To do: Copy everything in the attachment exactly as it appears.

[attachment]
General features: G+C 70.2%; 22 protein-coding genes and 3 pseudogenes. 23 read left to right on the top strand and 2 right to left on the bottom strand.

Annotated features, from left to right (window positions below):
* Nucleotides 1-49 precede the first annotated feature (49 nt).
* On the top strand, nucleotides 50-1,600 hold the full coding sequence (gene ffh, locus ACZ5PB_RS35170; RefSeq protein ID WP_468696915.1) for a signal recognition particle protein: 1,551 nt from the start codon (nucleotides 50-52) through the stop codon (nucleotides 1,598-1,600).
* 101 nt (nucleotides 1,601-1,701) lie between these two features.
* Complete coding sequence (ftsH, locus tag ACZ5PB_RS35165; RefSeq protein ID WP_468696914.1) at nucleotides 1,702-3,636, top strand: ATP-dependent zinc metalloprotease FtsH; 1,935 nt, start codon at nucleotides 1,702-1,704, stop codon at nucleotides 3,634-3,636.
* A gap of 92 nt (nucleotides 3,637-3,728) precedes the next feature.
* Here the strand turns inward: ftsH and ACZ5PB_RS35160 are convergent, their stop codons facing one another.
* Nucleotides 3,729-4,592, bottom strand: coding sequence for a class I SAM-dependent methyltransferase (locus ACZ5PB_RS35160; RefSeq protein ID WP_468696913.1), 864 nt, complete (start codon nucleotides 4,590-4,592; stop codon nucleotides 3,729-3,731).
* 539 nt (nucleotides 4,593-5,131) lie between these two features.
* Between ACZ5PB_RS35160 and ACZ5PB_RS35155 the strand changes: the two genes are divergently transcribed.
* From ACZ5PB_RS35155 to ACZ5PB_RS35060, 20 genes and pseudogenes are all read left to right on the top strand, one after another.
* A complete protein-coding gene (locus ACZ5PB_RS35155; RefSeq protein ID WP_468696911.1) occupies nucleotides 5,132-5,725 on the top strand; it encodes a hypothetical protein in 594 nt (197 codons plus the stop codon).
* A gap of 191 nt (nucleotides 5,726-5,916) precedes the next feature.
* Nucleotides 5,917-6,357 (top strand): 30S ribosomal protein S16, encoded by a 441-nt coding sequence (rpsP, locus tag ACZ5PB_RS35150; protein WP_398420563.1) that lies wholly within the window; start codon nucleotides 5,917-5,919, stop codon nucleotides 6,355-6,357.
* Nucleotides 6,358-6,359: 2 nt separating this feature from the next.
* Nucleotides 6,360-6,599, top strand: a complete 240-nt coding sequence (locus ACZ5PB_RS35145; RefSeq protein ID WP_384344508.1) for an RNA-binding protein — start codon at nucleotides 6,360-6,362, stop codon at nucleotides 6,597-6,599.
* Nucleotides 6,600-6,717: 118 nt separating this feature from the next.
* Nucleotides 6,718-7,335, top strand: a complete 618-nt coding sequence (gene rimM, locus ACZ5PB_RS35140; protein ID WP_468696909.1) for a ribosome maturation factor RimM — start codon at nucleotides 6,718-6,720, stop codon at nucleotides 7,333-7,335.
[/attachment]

General features: G+C 70.2%; 22 protein-coding genes and 3 pseudogenes. 23 read left to right on the top strand and 2 right to left on the bottom strand.

Annotated features, from left to right (window positions below):
* Nucleotides 1-49 precede the first annotated feature (49 nt).
* On the top strand, nucleotides 50-1,600 hold the full coding sequence (gene ffh, locus ACZ5PB_RS35170; RefSeq protein ID WP_468696915.1) for a signal recognition particle protein: 1,551 nt from the start codon (nucleotides 50-52) through the stop codon (nucleotides 1,598-1,600).
* 101 nt (nucleotides 1,601-1,701) lie between these two features.
* Complete coding sequence (ftsH, locus tag ACZ5PB_RS35165; RefSeq protein ID WP_468696914.1) at nucleotides 1,702-3,636, top strand: ATP-dependent zinc metalloprotease FtsH; 1,935 nt, start codon at nucleotides 1,702-1,704, stop codon at nucleotides 3,634-3,636.
* A gap of 92 nt (nucleotides 3,637-3,728) precedes the next feature.
* Here the strand turns inward: ftsH and ACZ5PB_RS35160 are convergent, their stop codons facing one another.
* Nucleotides 3,729-4,592, bottom strand: coding sequence for a class I SAM-dependent methyltransferase (locus ACZ5PB_RS35160; RefSeq protein ID WP_468696913.1), 864 nt, complete (start codon nucleotides 4,590-4,592; stop codon nucleotides 3,729-3,731).
* 539 nt (nucleotides 4,593-5,131) lie between these two features.
* Between ACZ5PB_RS35160 and ACZ5PB_RS35155 the strand changes: the two genes are divergently transcribed.
* From ACZ5PB_RS35155 to ACZ5PB_RS35060, 20 genes and pseudogenes are all read left to right on the top strand, one after another.
* A complete protein-coding gene (locus ACZ5PB_RS35155; RefSeq protein ID WP_468696911.1) occupies nucleotides 5,132-5,725 on the top strand; it encodes a hypothetical protein in 594 nt (197 codons plus the stop codon).
* A gap of 191 nt (nucleotides 5,726-5,916) precedes the next feature.
* Nucleotides 5,917-6,357 (top strand): 30S ribosomal protein S16, encoded by a 441-nt coding sequence (rpsP, locus tag ACZ5PB_RS35150; protein WP_398420563.1) that lies wholly within the window; start codon nucleotides 5,917-5,919, stop codon nucleotides 6,355-6,357.
* Nucleotides 6,358-6,359: 2 nt separating this feature from the next.
* Nucleotides 6,360-6,599, top strand: a complete 240-nt coding sequence (locus ACZ5PB_RS35145; RefSeq protein ID WP_384344508.1) for an RNA-binding protein — start codon at nucleotides 6,360-6,362, stop codon at nucleotides 6,597-6,599.
* Nucleotides 6,600-6,717: 118 nt separating this feature from the next.
* Nucleotides 6,718-7,335, top strand: a complete 618-nt coding sequence (gene rimM, locus ACZ5PB_RS35140; protein ID WP_468696909.1) for a ribosome maturation factor RimM — start codon at nucleotides 6,718-6,720, stop codon at nucleotides 7,333-7,335.